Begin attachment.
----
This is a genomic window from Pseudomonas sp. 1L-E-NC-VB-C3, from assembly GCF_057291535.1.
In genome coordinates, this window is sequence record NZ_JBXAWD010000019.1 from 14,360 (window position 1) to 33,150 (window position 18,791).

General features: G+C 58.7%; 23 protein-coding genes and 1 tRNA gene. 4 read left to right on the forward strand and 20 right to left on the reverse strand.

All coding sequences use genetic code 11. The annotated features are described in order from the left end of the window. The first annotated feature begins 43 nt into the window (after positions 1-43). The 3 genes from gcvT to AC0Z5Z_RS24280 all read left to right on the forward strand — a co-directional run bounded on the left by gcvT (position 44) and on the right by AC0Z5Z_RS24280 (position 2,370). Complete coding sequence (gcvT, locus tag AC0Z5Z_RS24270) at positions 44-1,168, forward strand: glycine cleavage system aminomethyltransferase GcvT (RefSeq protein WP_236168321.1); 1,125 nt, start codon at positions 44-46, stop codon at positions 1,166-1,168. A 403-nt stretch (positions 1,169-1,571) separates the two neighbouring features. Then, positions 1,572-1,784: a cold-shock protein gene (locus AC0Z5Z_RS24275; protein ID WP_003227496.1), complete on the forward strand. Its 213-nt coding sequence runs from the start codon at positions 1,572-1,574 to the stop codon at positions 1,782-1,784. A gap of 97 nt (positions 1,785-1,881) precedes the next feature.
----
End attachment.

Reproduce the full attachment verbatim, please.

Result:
This is a genomic window from Pseudomonas sp. 1L-E-NC-VB-C3, from assembly GCF_057291535.1.
In genome coordinates, this window is sequence record NZ_JBXAWD010000019.1 from 14,360 (window position 1) to 33,150 (window position 18,791).

General features: G+C 58.7%; 23 protein-coding genes and 1 tRNA gene. 4 read left to right on the forward strand and 20 right to left on the reverse strand.

All coding sequences use genetic code 11. The annotated features are described in order from the left end of the window. The first annotated feature begins 43 nt into the window (after positions 1-43). The 3 genes from gcvT to AC0Z5Z_RS24280 all read left to right on the forward strand — a co-directional run bounded on the left by gcvT (position 44) and on the right by AC0Z5Z_RS24280 (position 2,370). Complete coding sequence (gcvT, locus tag AC0Z5Z_RS24270) at positions 44-1,168, forward strand: glycine cleavage system aminomethyltransferase GcvT (RefSeq protein WP_236168321.1); 1,125 nt, start codon at positions 44-46, stop codon at positions 1,166-1,168. A 403-nt stretch (positions 1,169-1,571) separates the two neighbouring features. Then, positions 1,572-1,784: a cold-shock protein gene (locus AC0Z5Z_RS24275; protein ID WP_003227496.1), complete on the forward strand. Its 213-nt coding sequence runs from the start codon at positions 1,572-1,574 to the stop codon at positions 1,782-1,784. A gap of 97 nt (positions 1,785-1,881) precedes the next feature.